Wischnewski, Alexander, Geisslinger, Maximilian, Betz, Johannes, Betz, Tobias, Fent, Felix, Heilmeier, Alexander, Hermansdorfer, Leonhard, Herrmann, Thomas, Huch, Sebastian, Karle, Phillip, Nobis, Felix, Ögretmen, Levent, Rowold, Matthias, Sauerbeck, Florian, Stahl, Tim, Trauth, Rainer, Lienkamp, Markus, Lohmann, Boris
Motorsport has always been an enabler for technological advancement, and the same applies to the autonomous driving industry. The team TUM Auton-omous Motorsports will participate in the Indy Autonomous Challenge in Octo-ber 2021 to benchmark its self-driving software-stack by racing one out of ten autonomous Dallara AV-21 racecars at the Indianapolis Motor Speedway. The first part of this paper explains the reasons for entering an autonomous vehicle race from an academic perspective: It allows focusing on several edge cases en-countered by autonomous vehicles, such as challenging evasion maneuvers and unstructured scenarios. At the same time, it is inherently safe due to the motor-sport related track safety precautions. It is therefore an ideal testing ground for the development of autonomous driving algorithms capable of mastering the most challenging and rare situations. In addition, we provide insight into our soft-ware development workflow and present our Hardware-in-the-Loop simulation setup. It is capable of running simulations of up to eight autonomous vehicles in real time. The second part of the paper gives a high-level overview of the soft-ware architecture and covers our development priorities in building a high-per-formance autonomous racing software: maximum sensor detection range, relia-ble handling of multi-vehicle situations, as well as reliable motion control under uncertainty.
On October 4, 1986, the University of Alabama hosted Notre Dame in a game of football. Notre Dame had won the previous four contests, but this time Alabama was favored. It had a stifling defense and a swift senior linebacker named Cornelius Bennett. Ray Perkins, Alabama's head coach, said of him, "I don't think there's a better player in America." Early in the game, with the score tied, Bennett blitzed Notre Dame's quarterback, Steve Beuerlein. "I was like a speeding train, and Beuerlein just happened to be standing on the railroad track," Bennett told me recently. Football is essentially a spectacle of car crashes. In 2004, researchers at the University of North Carolina, examining data gathered from helmet-mounted sensors, discovered that many football collisions compare in intensity to a vehicle smashing into a wall at twenty-five miles per hour. Bennett, who weighed two hundred and thirty-five pounds, drove his shoulder into Beuerlein's chest and heard what sounded like a balloon being punctured--"basically, the air going out of him." Beuerlein landed on his back. He stood up, wobbly and dazed. "I saw mouths moving, but I heard no voices," he later said. After Bennett's "vicious, high-speed direct slam," as the Times put it, Alabama seized the momentum and won, 28–10. Following college, Bennett was drafted into the National Football League. Between 1987 and 1995, he played for the Buffalo Bills, and appeared in four Super Bowls. During his pro career, he made more than a thousand tackles, playing through sprains, muscle tears, broken bones, and concussions. I asked him how many concussions he'd had. "In my medical file, there are probably six." "I couldn't even begin to tell you." "I played a long time," he said. "Every week after a game, I got some sort of headache." In 1996, he signed a thirteen-million-dollar contract with the Atlanta Falcons. He received weekly injections of Toradol, an anti-inflammatory drug. "It was magic--it made me feel like I was twenty-four again," Bennett said. He helped carry Atlanta to the Super Bowl--his fifth. In 2000, at the age of thirty-five, Bennett retired and moved to Florida. He lived in a hotel in Miami's Bal Harbour area, worked on his golf handicap, and vacationed with his wife and friends in Europe and in the Napa Valley. Several of Bennett's football peers were having a far tougher time. Darryl Talley, a former Bills teammate, suffered from severe depression. Mike Webster, a Hall of Fame center for the Pittsburgh Steelers, had become a homeless alcoholic; he died, of a heart attack, in 2002. Three years later, Terry Long, another former Steeler, committed suicide by drinking antifreeze. Andre Waters, a former Philadelphia Eagles safety, killed himself with a gunshot to the head. A neuropathologist named Bennet Omalu autopsied Webster, Long, and Waters, and detected a pattern: each had a high concentration of an abnormal form of a protein, called tau, on his brain.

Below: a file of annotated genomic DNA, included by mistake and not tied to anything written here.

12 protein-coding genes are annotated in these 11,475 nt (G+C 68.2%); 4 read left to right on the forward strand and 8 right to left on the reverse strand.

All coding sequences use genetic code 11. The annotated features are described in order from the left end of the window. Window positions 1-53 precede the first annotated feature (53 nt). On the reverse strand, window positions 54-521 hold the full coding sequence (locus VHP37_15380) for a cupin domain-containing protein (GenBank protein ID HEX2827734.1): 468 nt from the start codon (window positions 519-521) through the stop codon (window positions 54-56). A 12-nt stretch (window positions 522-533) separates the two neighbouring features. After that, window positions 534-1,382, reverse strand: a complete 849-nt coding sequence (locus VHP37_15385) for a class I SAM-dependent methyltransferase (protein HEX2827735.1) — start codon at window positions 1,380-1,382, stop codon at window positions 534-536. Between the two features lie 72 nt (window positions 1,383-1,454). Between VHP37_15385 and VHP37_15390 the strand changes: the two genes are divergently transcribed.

Lara Croft, famed video game icon, fights her way through jungles and ruins -- all while sporting skimpy clothes or a bikini. The hypersexualization of her character isn't out of the ordinary, according to a new study that examined the history of female objectification in video games over 31 years. The trend is most prominent in male-oriented fighting games like Mortal Kombat and games rated Teen and above. "The gaming industry has faced a lot of scrutiny," Teresa Lynch, media communications researcher at Indiana University, said. "It's realizing it's marginalizing half its audience [by] making women characters pander to the male gaze."